Harvesting & Curing Organic Garlic Posted on 22 Jun 12:06 , 2 comments
Growing Garlic is no simple, quick tasks. However, it is possibly THE most low maintenance variety growing in the garden. It take planning and preparation in order to plant and then it takes serious patience. Growing garlic takes 6 to 8 months depending on the variety and your growing region.
In our region, we usually plant in late October. Last year I had a late start and planted Garlic in early November. Harvest times vary once planted but we harvested in June. I could have left them longer but I was a bit anxious to see how we did this year in our new spot.
Most “experts” say to harvest when several of the lower leaves go brown, but five or six up top are still green
Harvesting garlic couldn’t be easier, as long as you remember one thing: Though tempting, do not try pulling the bulbs out by the above-ground stems, or at least without first loosening the soil alongside each row with a spading fork (not too close to the heads). Garlic stores best when cured with its leaves on.
Brush off the dirt or gently rinse of the dirt from garlic bulbs and bring inside, away from direct sunlight. Garlic will blanch and burn in the sun. Put the freshly dug unwashed bulbs in a dark, dry place as soon as possible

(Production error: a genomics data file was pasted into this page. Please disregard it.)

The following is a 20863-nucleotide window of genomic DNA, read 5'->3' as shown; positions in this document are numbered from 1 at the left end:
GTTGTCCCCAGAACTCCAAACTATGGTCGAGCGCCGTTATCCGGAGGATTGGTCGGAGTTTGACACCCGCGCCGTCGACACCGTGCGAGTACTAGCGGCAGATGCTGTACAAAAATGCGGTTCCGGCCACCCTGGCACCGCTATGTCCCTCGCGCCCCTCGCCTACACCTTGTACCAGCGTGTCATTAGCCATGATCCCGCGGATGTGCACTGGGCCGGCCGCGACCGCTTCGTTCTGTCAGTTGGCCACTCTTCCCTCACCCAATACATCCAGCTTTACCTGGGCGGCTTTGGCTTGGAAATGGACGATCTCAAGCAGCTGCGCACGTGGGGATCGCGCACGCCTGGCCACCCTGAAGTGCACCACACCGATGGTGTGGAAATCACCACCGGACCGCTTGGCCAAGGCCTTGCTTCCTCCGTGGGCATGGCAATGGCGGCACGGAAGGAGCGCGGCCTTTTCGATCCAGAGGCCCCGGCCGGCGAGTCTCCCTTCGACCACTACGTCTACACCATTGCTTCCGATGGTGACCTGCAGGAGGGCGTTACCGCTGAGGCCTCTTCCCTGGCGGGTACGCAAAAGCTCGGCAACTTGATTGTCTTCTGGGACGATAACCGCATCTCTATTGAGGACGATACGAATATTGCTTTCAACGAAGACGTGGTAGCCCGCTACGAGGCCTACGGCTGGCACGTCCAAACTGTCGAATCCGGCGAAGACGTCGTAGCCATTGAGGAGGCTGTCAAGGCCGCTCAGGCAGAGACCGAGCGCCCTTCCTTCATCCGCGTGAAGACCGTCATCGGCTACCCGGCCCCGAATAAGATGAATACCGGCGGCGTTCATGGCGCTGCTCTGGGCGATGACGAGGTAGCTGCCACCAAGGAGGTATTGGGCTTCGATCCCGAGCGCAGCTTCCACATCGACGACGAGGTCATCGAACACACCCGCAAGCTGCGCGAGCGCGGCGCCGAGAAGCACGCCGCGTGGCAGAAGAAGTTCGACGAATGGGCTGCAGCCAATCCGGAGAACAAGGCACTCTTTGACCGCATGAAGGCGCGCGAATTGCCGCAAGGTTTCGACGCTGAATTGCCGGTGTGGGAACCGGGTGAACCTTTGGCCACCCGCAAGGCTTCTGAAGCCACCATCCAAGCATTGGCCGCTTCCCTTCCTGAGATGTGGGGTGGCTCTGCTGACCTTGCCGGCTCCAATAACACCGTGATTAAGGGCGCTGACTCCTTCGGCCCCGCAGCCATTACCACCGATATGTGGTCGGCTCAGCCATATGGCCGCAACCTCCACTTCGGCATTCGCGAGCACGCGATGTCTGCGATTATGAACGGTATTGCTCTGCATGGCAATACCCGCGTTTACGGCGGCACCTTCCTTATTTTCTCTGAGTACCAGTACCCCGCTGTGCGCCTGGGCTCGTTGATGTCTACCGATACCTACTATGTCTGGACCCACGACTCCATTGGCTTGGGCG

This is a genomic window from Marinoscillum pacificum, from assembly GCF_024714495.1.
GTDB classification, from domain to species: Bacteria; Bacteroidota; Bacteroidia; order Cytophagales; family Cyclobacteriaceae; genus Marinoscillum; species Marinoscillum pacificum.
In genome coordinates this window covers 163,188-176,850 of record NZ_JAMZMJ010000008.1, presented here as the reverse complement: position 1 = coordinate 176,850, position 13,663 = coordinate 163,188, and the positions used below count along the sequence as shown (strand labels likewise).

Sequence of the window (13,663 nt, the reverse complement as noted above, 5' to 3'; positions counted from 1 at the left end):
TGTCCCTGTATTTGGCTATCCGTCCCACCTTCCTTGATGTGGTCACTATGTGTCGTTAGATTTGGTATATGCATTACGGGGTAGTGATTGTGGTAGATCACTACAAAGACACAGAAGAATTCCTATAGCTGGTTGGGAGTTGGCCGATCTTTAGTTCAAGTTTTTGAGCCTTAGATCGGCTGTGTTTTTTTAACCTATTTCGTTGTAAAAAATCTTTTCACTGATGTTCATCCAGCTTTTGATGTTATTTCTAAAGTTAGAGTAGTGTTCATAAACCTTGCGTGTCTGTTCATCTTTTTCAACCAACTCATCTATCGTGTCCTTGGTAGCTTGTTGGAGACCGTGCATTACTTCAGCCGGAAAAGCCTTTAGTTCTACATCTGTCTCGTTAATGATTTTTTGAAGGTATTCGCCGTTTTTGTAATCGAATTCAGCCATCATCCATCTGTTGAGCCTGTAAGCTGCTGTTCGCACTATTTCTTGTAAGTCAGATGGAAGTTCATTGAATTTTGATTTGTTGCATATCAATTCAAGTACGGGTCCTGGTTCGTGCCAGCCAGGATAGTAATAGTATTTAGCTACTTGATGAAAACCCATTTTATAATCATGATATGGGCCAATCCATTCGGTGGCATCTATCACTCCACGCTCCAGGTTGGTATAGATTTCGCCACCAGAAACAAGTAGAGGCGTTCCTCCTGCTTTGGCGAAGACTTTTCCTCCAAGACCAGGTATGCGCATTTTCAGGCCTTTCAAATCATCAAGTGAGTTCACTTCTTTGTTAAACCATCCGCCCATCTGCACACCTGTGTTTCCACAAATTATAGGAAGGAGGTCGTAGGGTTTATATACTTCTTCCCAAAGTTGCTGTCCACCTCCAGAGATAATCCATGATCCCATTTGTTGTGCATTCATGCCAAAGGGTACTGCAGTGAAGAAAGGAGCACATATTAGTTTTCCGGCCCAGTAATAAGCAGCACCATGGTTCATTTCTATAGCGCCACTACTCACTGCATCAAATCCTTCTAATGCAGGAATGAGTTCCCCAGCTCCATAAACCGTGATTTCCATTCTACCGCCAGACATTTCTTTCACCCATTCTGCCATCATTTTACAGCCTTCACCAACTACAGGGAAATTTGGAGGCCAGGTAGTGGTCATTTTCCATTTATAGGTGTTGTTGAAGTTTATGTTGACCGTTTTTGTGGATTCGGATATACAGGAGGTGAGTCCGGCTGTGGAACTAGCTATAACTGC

CURING YOUR GARLIC HARVEST
Curing allows the layers to dry out forming a protective cover around the bulb. Curing can take a month or more, depending on the humidity level.
If you have a cool, dry area you can lay them out or hang them to cure. I was short on space this year so we hung our first batch of harvested garlic in the laundry room until I could make space.
**I used string and binder clips for this first batch. I just had to use what I had on hand**
An alternative is to tie the top of the stalks with string in bundles of five to ten and hang them bulb down in a dark, dry and well-ventilated place for about three weeks.
Once your garlic is cured, snip off the stalk about an inch above the bulb. Snip the roots off, then wipe off the dirt with your fingers or a soft brush, being careful not to remove too many layers of skin. **I add the stalks and snipped roots to my compost bin**
Select out any bulbs that are quite small or have nicks in them to eat first!
There you have it! Growing Organic Garlic from Clove to Harvest!
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